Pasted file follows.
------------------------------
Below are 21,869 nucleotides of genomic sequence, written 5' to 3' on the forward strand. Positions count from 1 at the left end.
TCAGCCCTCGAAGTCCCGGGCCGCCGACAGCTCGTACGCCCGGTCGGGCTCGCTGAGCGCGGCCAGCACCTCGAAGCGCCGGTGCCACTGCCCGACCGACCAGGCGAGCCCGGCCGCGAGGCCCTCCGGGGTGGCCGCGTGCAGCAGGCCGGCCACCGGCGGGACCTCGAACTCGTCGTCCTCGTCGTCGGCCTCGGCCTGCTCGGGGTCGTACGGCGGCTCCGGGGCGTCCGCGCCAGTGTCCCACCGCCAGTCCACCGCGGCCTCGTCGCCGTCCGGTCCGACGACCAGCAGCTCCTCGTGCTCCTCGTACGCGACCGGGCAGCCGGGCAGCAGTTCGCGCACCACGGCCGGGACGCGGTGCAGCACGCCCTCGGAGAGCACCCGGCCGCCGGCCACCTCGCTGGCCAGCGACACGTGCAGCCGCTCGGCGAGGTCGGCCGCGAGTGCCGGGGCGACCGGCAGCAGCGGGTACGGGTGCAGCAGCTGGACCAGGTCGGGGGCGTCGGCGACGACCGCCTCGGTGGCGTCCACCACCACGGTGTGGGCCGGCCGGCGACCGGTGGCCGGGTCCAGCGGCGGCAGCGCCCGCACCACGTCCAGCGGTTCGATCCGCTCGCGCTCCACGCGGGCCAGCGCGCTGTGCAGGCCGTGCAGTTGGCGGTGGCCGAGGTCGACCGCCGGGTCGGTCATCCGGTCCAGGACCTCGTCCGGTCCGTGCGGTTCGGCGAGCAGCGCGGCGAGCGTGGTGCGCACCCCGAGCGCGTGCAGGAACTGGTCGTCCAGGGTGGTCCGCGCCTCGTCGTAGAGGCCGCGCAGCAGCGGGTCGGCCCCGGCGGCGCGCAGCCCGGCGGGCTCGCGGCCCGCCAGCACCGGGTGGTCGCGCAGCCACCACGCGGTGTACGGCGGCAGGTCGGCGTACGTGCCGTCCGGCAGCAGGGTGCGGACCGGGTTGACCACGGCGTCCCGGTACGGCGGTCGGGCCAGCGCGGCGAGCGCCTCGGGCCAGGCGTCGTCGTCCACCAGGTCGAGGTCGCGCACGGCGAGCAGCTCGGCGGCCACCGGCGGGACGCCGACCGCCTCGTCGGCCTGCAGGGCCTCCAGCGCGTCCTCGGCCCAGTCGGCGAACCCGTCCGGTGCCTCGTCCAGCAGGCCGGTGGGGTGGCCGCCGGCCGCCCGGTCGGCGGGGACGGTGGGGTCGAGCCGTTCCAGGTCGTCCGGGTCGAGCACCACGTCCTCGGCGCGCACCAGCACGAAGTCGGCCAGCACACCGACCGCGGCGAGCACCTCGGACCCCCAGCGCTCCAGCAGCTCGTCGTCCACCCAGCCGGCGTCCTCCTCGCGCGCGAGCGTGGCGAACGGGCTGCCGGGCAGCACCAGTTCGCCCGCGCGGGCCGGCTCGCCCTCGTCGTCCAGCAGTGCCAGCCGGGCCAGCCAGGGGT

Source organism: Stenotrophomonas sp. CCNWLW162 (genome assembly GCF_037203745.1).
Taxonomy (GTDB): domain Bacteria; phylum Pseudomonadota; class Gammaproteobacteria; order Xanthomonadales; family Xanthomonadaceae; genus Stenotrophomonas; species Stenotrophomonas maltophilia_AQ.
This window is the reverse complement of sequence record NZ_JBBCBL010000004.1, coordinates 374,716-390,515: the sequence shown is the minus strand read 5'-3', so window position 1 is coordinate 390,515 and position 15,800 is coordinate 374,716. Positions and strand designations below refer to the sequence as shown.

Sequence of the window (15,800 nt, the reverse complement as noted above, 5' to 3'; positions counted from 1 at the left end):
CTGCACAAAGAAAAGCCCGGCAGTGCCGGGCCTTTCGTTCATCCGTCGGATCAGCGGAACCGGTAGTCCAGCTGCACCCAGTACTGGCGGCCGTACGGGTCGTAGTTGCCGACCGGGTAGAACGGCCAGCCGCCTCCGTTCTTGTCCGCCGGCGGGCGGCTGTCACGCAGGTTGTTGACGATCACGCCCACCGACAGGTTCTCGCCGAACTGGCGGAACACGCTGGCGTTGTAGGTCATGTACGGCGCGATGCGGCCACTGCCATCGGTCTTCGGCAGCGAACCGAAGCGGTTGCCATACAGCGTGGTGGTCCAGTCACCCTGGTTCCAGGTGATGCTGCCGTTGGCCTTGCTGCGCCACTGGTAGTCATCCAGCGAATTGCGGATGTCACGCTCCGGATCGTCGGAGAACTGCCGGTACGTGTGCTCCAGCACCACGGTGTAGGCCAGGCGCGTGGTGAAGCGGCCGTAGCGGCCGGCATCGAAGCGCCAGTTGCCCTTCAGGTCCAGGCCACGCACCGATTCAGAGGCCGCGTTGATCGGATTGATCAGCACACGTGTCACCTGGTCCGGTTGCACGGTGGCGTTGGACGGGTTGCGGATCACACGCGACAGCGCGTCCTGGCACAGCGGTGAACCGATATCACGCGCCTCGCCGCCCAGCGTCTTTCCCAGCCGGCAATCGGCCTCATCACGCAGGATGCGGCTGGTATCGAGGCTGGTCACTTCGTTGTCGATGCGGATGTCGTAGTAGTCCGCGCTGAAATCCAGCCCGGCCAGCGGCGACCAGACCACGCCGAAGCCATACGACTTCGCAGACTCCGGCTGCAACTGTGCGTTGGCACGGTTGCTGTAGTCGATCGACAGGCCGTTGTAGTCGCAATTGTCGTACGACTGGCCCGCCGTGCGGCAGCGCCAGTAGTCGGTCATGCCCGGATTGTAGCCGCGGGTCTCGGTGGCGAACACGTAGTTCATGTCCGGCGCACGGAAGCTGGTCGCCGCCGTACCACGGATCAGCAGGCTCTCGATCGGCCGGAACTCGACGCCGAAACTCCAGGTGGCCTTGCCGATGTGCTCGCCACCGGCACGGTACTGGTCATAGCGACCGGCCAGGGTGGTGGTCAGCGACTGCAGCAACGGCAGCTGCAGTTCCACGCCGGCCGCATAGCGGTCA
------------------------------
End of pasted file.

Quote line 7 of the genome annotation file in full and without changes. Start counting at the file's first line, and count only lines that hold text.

CTGCACAAAGAAAAGCCCGGCAGTGCCGGGCCTTTCGTTCATCCGTCGGATCAGCGGAACCGGTAGTCCAGCTGCACCCAGTACTGGCGGCCGTACGGGTCGTAGTTGCCGACCGGGTAGAACGGCCAGCCGCCTCCGTTCTTGTCCGCCGGCGGGCGGCTGTCACGCAGGTTGTTGACGATCACGCCCACCGACAGGTTCTCGCCGAACTGGCGGAACACGCTGGCGTTGTAGGTCATGTACGGCGCGATGCGGCCACTGCCATCGGTCTTCGGCAGCGAACCGAAGCGGTTGCCATACAGCGTGGTGGTCCAGTCACCCTGGTTCCAGGTGATGCTGCCGTTGGCCTTGCTGCGCCACTGGTAGTCATCCAGCGAATTGCGGATGTCACGCTCCGGATCGTCGGAGAACTGCCGGTACGTGTGCTCCAGCACCACGGTGTAGGCCAGGCGCGTGGTGAAGCGGCCGTAGCGGCCGGCATCGAAGCGCCAGTTGCCCTTCAGGTCCAGGCCACGCACCGATTCAGAGGCCGCGTTGATCGGATTGATCAGCACACGTGTCACCTGGTCCGGTTGCACGGTGGCGTTGGACGGGTTGCGGATCACACGCGACAGCGCGTCCTGGCACAGCGGTGAACCGATATCACGCGCCTCGCCGCCCAGCGTCTTTCCCAGCCGGCAATCGGCCTCATCACGCAGGATGCGGCTGGTATCGAGGCTGGTCACTTCGTTGTCGATGCGGATGTCGTAGTAGTCCGCGCTGAAATCCAGCCCGGCCAGCGGCGACCAGACCACGCCGAAGCCATACGACTTCGCAGACTCCGGCTGCAACTGTGCGTTGGCACGGTTGCTGTAGTCGATCGACAGGCCGTTGTAGTCGCAATTGTCGTACGACTGGCCCGCCGTGCGGCAGCGCCAGTAGTCGGTCATGCCCGGATTGTAGCCGCGGGTCTCGGTGGCGAACACGTAGTTCATGTCCGGCGCACGGAAGCTGGTCGCCGCCGTACCACGGATCAGCAGGCTCTCGATCGGCCGGAACTCGACGCCGAAACTCCAGGTGGCCTTGCCGATGTGCTCGCCACCGGCACGGTACTGGTCATAGCGACCGGCCAGGGTGGTGGTCAGCGACTGCAGCAACGGCAGCTGCAGTTCCACGCCGGCCGCATAGCGGTCA